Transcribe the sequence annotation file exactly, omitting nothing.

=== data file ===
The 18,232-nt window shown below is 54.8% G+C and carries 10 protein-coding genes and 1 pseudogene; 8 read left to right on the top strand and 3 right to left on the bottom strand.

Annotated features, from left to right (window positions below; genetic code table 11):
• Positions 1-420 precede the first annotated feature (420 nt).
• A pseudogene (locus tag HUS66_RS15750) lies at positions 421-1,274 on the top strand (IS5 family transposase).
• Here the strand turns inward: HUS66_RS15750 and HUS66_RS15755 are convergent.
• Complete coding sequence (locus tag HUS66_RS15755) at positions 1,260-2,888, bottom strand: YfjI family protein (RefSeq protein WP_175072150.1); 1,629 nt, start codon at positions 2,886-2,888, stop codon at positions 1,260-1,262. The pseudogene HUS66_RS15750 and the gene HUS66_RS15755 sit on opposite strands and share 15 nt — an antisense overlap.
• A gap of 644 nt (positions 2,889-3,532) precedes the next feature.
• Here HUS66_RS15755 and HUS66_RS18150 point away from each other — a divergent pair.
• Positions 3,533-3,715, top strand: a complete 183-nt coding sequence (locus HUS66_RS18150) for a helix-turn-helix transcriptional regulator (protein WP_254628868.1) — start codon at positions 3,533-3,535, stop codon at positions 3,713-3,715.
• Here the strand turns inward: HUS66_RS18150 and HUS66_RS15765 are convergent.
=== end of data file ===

The 18,232-nt window shown below is 54.8% G+C and carries 10 protein-coding genes and 1 pseudogene; 8 read left to right on the top strand and 3 right to left on the bottom strand.

Annotated features, from left to right (window positions below; genetic code table 11):
• Positions 1-420 precede the first annotated feature (420 nt).
• A pseudogene (locus tag HUS66_RS15750) lies at positions 421-1,274 on the top strand (IS5 family transposase).
• Here the strand turns inward: HUS66_RS15750 and HUS66_RS15755 are convergent.
• Complete coding sequence (locus tag HUS66_RS15755) at positions 1,260-2,888, bottom strand: YfjI family protein (RefSeq protein WP_175072150.1); 1,629 nt, start codon at positions 2,886-2,888, stop codon at positions 1,260-1,262. The pseudogene HUS66_RS15750 and the gene HUS66_RS15755 sit on opposite strands and share 15 nt — an antisense overlap.
• A gap of 644 nt (positions 2,889-3,532) precedes the next feature.
• Here HUS66_RS15755 and HUS66_RS18150 point away from each other — a divergent pair.
• Positions 3,533-3,715, top strand: a complete 183-nt coding sequence (locus HUS66_RS18150) for a helix-turn-helix transcriptional regulator (protein WP_254628868.1) — start codon at positions 3,533-3,535, stop codon at positions 3,713-3,715.
• Here the strand turns inward: HUS66_RS18150 and HUS66_RS15765 are convergent.